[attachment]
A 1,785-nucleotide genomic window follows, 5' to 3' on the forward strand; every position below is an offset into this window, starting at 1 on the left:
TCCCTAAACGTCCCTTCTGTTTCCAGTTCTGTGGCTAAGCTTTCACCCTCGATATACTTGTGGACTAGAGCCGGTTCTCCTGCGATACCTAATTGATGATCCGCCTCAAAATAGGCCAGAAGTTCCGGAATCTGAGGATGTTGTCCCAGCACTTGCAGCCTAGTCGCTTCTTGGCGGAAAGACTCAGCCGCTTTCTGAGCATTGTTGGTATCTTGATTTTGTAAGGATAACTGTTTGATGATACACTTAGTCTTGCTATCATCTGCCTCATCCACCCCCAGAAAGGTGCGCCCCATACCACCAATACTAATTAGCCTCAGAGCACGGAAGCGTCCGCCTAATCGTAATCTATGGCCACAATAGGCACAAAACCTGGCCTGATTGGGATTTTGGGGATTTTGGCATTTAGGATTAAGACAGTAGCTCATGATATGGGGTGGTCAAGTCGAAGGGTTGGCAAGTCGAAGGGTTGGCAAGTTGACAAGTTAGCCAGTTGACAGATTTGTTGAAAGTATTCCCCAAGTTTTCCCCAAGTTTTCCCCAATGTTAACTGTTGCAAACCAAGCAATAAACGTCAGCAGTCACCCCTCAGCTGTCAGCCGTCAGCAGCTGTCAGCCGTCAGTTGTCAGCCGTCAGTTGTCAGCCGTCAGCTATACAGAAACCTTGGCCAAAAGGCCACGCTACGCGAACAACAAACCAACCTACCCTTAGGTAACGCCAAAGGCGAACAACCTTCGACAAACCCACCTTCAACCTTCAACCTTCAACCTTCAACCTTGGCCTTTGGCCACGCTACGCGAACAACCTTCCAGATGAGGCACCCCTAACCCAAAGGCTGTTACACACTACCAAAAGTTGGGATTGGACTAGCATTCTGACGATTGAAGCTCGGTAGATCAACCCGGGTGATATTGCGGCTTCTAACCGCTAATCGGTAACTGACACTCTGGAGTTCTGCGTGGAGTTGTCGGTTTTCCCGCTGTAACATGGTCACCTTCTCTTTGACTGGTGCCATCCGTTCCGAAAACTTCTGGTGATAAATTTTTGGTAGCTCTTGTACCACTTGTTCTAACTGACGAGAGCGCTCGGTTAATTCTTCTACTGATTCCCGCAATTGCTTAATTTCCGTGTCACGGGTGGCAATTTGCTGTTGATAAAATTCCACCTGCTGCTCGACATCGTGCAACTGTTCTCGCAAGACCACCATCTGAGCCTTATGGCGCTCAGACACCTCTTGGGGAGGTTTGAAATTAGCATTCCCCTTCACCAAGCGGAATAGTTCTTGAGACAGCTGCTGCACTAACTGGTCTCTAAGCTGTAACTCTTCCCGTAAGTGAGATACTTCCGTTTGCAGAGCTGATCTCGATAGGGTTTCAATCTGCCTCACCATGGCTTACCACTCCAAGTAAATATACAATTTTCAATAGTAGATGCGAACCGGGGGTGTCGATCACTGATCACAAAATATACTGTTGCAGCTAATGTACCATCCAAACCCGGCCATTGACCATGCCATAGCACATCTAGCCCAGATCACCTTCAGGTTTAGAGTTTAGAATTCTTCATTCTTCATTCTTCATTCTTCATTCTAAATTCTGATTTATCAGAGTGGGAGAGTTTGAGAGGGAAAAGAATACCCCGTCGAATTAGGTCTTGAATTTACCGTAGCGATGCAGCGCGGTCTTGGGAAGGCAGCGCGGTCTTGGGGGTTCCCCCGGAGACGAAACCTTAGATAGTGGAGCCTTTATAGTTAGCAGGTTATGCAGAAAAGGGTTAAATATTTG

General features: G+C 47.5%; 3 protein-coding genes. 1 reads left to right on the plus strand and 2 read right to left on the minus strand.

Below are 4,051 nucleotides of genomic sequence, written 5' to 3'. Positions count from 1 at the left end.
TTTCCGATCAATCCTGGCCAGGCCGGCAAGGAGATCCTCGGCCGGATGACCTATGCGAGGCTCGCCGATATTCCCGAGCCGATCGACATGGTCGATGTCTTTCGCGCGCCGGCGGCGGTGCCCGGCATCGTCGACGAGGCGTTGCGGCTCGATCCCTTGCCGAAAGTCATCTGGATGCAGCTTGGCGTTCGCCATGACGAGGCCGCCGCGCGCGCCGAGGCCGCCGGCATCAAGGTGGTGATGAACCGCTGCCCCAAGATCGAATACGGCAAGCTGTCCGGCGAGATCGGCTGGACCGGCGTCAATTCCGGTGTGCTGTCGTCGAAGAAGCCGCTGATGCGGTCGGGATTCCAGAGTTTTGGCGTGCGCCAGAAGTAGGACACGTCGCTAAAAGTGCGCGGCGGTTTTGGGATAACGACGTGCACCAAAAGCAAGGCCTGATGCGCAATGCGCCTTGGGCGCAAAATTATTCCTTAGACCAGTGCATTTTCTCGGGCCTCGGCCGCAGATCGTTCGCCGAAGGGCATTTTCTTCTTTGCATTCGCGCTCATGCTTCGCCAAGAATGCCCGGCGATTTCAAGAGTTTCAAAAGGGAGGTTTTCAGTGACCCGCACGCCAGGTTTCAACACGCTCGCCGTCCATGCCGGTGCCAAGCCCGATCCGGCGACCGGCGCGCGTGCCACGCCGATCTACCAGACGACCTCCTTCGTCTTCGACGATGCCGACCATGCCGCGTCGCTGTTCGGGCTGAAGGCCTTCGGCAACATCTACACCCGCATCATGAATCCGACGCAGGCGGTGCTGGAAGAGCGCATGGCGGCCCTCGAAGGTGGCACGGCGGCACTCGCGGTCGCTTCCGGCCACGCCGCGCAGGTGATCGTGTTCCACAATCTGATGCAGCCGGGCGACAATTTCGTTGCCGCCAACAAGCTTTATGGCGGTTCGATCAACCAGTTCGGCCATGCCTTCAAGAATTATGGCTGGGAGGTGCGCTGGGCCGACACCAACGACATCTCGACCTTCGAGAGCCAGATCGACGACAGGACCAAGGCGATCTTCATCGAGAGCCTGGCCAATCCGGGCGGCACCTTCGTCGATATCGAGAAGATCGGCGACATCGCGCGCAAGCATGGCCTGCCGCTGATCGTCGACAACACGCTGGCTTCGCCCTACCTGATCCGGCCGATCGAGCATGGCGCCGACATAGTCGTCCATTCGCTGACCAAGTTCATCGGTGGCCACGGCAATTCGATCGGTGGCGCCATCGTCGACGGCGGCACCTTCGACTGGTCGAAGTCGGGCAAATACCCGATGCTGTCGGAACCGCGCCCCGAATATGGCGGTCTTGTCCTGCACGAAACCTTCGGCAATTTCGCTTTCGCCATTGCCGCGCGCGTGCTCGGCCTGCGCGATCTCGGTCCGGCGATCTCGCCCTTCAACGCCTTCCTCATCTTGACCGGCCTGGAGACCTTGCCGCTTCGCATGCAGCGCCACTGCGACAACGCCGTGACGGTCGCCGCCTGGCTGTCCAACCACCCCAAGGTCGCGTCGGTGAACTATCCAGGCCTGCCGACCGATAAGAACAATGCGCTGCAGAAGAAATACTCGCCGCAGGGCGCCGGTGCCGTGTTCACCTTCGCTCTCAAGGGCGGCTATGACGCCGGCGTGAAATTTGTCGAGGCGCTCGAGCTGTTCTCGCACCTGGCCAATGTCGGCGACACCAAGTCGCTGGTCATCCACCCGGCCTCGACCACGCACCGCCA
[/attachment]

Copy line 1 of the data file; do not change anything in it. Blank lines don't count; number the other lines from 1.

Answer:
A 1,785-nucleotide genomic window follows, 5' to 3' on the forward strand; every position below is an offset into this window, starting at 1 on the left: